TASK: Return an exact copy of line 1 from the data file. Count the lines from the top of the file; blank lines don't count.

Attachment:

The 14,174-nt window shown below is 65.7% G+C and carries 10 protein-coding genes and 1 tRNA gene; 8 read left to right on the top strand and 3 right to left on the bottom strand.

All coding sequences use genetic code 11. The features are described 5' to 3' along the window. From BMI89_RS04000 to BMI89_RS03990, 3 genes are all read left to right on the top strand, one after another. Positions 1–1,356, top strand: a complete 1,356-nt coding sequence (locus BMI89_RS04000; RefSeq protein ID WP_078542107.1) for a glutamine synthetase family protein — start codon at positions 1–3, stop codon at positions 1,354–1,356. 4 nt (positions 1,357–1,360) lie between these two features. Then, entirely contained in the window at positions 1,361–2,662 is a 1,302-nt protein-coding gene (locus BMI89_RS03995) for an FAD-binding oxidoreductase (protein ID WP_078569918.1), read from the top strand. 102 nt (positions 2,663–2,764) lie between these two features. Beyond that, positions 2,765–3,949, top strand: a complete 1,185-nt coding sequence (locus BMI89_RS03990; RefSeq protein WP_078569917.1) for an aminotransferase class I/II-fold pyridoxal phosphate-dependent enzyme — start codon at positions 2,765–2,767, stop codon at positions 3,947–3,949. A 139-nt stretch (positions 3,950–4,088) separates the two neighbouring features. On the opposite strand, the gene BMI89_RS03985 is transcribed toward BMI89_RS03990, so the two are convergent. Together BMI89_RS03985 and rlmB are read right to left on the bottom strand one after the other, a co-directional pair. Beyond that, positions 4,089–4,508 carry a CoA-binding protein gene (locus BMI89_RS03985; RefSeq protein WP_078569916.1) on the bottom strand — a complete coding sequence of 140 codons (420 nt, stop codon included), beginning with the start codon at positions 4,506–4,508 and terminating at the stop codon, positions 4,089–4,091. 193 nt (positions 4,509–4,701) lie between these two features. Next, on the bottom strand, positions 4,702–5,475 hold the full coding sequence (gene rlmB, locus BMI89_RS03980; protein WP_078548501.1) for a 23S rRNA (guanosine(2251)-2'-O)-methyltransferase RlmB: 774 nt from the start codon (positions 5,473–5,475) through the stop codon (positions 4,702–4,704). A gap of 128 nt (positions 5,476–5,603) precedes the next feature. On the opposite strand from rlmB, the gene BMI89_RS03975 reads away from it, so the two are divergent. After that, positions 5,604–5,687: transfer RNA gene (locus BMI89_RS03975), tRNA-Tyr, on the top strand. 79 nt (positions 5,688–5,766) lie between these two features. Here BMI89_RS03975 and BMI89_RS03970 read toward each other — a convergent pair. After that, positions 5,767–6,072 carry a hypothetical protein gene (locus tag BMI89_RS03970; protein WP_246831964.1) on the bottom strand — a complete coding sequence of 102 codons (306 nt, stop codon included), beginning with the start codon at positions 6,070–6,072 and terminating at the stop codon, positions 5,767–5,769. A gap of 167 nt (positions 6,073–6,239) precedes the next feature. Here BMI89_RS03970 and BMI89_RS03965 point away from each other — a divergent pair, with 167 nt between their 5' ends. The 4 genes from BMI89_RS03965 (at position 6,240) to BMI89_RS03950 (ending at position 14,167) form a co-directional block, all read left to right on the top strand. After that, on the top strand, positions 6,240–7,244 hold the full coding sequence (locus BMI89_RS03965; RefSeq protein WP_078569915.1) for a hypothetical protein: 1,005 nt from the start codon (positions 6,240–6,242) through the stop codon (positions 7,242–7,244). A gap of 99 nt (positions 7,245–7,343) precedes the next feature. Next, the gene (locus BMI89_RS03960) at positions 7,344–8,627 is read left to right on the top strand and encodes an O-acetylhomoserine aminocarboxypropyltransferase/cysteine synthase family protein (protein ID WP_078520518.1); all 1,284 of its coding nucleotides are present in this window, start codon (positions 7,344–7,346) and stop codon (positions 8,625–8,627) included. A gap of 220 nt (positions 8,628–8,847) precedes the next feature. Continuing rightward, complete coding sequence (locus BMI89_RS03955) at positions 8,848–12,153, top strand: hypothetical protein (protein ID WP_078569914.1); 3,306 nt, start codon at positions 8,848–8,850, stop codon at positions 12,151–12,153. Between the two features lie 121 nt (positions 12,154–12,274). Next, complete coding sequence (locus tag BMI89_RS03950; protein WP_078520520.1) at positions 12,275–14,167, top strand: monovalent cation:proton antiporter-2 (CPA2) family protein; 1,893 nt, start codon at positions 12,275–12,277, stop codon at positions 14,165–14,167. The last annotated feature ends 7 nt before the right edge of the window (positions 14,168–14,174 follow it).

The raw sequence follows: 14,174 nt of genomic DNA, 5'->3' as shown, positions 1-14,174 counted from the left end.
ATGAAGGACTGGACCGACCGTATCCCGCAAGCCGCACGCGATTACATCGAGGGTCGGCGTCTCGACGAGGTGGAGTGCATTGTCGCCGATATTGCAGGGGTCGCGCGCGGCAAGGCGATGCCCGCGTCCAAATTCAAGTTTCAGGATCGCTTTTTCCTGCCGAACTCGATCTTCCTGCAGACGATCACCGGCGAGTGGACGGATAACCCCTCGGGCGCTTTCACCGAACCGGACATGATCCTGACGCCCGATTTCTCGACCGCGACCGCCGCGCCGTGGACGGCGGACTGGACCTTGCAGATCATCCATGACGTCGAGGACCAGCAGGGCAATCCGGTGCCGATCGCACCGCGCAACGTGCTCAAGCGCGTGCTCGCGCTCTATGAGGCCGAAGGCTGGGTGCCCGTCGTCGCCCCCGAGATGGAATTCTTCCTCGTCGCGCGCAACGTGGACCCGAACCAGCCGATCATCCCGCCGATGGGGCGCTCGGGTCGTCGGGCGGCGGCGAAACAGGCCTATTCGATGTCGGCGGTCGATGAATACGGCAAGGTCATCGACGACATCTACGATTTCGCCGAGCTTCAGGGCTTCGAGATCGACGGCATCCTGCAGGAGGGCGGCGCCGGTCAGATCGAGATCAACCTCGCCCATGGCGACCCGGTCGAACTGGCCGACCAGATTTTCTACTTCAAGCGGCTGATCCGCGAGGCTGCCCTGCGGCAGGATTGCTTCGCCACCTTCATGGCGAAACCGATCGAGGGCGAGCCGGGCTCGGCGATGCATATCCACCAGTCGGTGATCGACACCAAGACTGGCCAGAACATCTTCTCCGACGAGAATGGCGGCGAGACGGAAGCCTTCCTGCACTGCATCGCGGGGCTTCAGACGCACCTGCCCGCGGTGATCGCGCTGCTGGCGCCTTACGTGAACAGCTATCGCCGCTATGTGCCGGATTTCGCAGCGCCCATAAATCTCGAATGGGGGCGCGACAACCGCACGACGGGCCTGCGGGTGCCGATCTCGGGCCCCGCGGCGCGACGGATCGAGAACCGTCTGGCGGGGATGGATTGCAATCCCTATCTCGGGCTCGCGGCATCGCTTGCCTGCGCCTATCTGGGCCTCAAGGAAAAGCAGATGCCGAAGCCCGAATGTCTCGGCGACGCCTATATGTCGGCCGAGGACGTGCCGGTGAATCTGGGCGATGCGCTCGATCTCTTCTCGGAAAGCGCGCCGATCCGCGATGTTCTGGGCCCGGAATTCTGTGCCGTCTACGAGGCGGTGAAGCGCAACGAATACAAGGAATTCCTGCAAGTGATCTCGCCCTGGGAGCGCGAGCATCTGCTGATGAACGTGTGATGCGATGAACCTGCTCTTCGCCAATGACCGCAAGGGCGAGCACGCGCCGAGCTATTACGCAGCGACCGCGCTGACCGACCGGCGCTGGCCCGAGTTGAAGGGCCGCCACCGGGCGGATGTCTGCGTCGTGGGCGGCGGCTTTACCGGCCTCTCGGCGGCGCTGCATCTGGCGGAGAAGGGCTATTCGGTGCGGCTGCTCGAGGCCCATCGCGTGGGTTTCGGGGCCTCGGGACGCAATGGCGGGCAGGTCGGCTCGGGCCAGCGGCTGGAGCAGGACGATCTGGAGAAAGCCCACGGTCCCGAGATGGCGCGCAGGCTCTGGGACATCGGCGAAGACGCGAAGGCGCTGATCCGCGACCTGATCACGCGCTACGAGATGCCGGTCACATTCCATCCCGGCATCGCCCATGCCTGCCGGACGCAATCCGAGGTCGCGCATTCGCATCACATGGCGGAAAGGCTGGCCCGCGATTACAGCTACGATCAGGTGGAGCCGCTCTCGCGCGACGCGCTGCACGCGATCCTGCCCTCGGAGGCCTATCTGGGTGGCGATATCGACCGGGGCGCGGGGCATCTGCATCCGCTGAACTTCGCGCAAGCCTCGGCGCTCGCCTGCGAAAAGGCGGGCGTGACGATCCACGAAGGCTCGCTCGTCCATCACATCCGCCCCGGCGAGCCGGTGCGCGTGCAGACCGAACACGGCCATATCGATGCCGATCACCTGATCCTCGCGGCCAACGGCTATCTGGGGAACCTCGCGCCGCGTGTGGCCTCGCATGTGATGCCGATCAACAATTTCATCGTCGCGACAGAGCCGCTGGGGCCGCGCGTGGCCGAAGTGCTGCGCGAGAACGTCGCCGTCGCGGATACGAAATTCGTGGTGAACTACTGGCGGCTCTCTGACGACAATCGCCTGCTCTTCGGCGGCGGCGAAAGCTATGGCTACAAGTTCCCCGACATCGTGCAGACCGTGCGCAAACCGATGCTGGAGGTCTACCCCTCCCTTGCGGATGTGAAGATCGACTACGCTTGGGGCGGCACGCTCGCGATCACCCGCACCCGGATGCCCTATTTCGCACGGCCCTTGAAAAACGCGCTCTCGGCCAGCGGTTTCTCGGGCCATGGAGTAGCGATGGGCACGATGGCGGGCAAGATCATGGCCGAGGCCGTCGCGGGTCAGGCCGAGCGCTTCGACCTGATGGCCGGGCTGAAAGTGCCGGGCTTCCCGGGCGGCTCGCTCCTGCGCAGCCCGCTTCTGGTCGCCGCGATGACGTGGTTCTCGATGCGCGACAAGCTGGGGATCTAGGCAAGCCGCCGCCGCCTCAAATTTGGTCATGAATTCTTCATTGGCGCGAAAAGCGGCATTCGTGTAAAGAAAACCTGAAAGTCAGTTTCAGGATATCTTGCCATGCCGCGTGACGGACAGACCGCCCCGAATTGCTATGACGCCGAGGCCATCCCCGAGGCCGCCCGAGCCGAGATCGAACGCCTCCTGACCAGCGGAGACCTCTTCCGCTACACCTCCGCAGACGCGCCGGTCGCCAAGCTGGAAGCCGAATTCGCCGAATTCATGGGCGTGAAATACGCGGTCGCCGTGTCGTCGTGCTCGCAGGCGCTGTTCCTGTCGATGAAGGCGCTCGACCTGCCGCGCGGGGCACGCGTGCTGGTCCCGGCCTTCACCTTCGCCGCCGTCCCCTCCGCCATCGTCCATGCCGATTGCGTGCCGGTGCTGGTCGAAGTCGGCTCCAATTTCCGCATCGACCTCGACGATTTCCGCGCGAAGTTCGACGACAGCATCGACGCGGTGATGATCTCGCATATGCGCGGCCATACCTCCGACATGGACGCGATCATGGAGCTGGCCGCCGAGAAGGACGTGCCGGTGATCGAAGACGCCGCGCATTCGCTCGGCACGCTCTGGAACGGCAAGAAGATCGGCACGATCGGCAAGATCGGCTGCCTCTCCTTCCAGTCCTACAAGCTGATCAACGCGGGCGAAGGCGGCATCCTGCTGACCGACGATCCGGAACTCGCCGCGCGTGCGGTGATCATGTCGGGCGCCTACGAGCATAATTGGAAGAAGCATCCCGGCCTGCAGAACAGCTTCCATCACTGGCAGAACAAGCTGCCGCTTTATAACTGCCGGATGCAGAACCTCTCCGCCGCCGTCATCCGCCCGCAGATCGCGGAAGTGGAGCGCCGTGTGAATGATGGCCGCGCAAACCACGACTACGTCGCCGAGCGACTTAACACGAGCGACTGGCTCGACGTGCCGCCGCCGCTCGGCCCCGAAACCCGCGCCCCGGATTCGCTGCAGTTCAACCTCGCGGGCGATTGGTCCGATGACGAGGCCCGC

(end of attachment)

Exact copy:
The 14,174-nt window shown below is 65.7% G+C and carries 10 protein-coding genes and 1 tRNA gene; 8 read left to right on the top strand and 3 right to left on the bottom strand.